Many functions don't allow null and most of the time you would deal with that by checking for null and letting the result be null. This configuration makes it possible to skip all those checks and make any type error in a function call behave as if the function call resulted in null. It can also be a performance boost by avoiding throwing exceptions when you expect that an expression can sometimes fail with a type error.


jmespath-java is designed to be extensible. You can extend it in two ways: by adding new functions, and by creating different runtime adapters. These are not mutually exclusive, if you write your custom functions the right way you can use them with any runtime, and vice-versa.

Adding custom functions

In addition to the built in functions like sort, to_string, and sum you can add your own. All you need to do is to create a class that extends io.burt.jmespath.function.BaseFunction (actually implement Function from the same package, but then you'd need to do much more work yourself) and then register it with your runtime.

Here's how you add a sin function:

import java.util.List;

import io.burt.jmespath.Adapter;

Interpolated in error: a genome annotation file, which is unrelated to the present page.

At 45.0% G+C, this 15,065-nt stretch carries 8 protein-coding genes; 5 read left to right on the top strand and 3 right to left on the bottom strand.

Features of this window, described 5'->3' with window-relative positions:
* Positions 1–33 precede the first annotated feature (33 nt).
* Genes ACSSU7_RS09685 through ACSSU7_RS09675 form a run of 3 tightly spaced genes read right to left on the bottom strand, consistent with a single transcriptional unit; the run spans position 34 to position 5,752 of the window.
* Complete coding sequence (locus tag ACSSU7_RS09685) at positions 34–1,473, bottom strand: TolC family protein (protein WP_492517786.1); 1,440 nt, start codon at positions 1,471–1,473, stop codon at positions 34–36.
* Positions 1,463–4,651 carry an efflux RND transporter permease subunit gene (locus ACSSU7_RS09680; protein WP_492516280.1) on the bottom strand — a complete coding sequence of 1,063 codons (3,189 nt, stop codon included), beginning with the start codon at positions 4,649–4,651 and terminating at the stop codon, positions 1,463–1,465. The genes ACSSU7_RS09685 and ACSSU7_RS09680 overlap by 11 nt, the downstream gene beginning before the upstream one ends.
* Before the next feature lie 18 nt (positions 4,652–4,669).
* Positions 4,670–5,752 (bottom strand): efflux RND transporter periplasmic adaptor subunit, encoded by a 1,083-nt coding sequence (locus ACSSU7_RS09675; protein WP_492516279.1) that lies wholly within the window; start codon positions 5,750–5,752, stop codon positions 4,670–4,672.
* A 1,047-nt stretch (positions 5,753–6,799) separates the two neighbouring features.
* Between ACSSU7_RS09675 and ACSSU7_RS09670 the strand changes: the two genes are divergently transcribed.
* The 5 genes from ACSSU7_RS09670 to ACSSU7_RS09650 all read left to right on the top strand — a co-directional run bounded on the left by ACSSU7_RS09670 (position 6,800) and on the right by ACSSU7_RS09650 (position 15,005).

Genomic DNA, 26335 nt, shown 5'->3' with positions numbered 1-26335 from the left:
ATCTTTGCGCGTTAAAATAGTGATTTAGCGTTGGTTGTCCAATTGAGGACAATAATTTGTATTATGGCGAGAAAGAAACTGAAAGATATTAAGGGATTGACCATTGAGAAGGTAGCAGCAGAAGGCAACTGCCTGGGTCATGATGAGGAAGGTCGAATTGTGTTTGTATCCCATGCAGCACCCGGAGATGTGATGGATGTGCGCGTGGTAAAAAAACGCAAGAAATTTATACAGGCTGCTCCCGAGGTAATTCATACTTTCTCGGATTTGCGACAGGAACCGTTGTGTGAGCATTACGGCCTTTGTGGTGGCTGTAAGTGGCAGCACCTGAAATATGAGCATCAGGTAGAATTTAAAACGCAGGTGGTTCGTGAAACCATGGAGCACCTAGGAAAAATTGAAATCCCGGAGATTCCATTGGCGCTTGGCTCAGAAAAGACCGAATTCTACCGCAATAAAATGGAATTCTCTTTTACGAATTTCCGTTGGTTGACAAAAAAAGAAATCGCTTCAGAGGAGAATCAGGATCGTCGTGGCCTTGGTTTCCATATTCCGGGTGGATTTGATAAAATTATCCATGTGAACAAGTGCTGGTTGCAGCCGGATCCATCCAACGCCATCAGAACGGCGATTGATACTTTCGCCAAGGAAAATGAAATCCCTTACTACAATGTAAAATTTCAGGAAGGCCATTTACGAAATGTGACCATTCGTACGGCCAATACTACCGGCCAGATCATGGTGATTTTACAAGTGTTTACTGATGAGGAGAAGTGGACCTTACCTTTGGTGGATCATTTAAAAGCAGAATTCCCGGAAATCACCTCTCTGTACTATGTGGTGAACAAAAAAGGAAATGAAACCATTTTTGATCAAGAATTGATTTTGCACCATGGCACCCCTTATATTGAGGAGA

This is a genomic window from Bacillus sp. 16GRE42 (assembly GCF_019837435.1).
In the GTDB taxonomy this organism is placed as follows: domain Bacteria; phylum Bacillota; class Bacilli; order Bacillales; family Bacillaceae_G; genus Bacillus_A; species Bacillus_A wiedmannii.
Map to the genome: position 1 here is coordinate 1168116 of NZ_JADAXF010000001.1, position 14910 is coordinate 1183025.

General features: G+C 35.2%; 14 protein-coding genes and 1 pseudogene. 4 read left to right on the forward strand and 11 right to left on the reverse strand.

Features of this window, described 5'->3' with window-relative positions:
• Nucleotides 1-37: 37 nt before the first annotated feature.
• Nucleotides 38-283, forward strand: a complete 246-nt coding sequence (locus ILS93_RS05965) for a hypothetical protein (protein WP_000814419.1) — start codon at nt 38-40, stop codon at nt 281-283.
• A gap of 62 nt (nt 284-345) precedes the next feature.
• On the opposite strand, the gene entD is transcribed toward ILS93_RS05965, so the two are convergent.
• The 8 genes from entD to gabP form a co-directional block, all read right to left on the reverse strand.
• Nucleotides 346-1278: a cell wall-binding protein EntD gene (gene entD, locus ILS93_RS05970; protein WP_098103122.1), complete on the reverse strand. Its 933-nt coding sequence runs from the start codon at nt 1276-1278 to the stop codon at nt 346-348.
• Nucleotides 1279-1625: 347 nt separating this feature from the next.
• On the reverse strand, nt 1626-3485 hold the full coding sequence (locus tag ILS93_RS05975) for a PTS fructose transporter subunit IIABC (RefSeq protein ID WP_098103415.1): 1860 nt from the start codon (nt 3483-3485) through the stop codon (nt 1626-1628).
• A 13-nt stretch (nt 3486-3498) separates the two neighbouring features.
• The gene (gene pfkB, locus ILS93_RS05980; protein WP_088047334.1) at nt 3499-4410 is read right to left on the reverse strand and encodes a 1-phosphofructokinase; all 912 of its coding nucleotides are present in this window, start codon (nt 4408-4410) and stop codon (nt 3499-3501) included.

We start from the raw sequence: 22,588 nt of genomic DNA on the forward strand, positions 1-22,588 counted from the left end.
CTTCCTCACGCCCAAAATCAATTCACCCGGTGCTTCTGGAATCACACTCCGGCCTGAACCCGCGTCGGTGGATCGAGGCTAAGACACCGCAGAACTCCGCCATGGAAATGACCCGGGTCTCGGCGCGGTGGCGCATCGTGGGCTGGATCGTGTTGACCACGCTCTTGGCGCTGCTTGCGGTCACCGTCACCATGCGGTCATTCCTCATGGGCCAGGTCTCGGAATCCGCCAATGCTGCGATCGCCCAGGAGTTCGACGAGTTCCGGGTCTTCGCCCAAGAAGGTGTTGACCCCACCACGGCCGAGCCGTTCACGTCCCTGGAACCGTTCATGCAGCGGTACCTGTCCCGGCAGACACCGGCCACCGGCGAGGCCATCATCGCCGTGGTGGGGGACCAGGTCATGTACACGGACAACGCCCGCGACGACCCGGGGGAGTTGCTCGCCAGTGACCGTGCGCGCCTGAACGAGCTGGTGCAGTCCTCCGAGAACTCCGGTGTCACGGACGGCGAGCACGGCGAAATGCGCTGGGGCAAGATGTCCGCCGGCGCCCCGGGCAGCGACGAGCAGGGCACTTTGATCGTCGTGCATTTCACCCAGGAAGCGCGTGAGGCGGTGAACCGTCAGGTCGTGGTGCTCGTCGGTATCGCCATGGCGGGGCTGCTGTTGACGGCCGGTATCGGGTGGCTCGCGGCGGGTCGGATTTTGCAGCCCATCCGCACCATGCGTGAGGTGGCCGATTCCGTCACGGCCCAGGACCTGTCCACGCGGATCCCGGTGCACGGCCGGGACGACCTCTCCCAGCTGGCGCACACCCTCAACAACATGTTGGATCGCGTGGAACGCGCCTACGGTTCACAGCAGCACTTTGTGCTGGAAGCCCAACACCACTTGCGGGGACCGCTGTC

import io.burt.jmespath.JmesPathType;
import io.burt.jmespath.RuntimeConfiguration;
import io.burt.jmespath.function.BaseFunction;
import io.burt.jmespath.function.FunctionArgument;
import io.burt.jmespath.function.ArgumentConstraints;

// Functions must implement Function, for example by extending BaseFunction
public class SinFunction extends BaseFunction {
  public SinFunction() {
    // This is how you tell the type checker what arguments your function accepts

  protected <T> T callFunction(Adapter<T> runtime, List<FunctionArgument<T>> arguments) {
    // Arguments can be either values or expressions, but most functions only
    // accept expressions. You don't need to do any type checking here, the
    // the runtime has made sure that if this code runs the types are correct.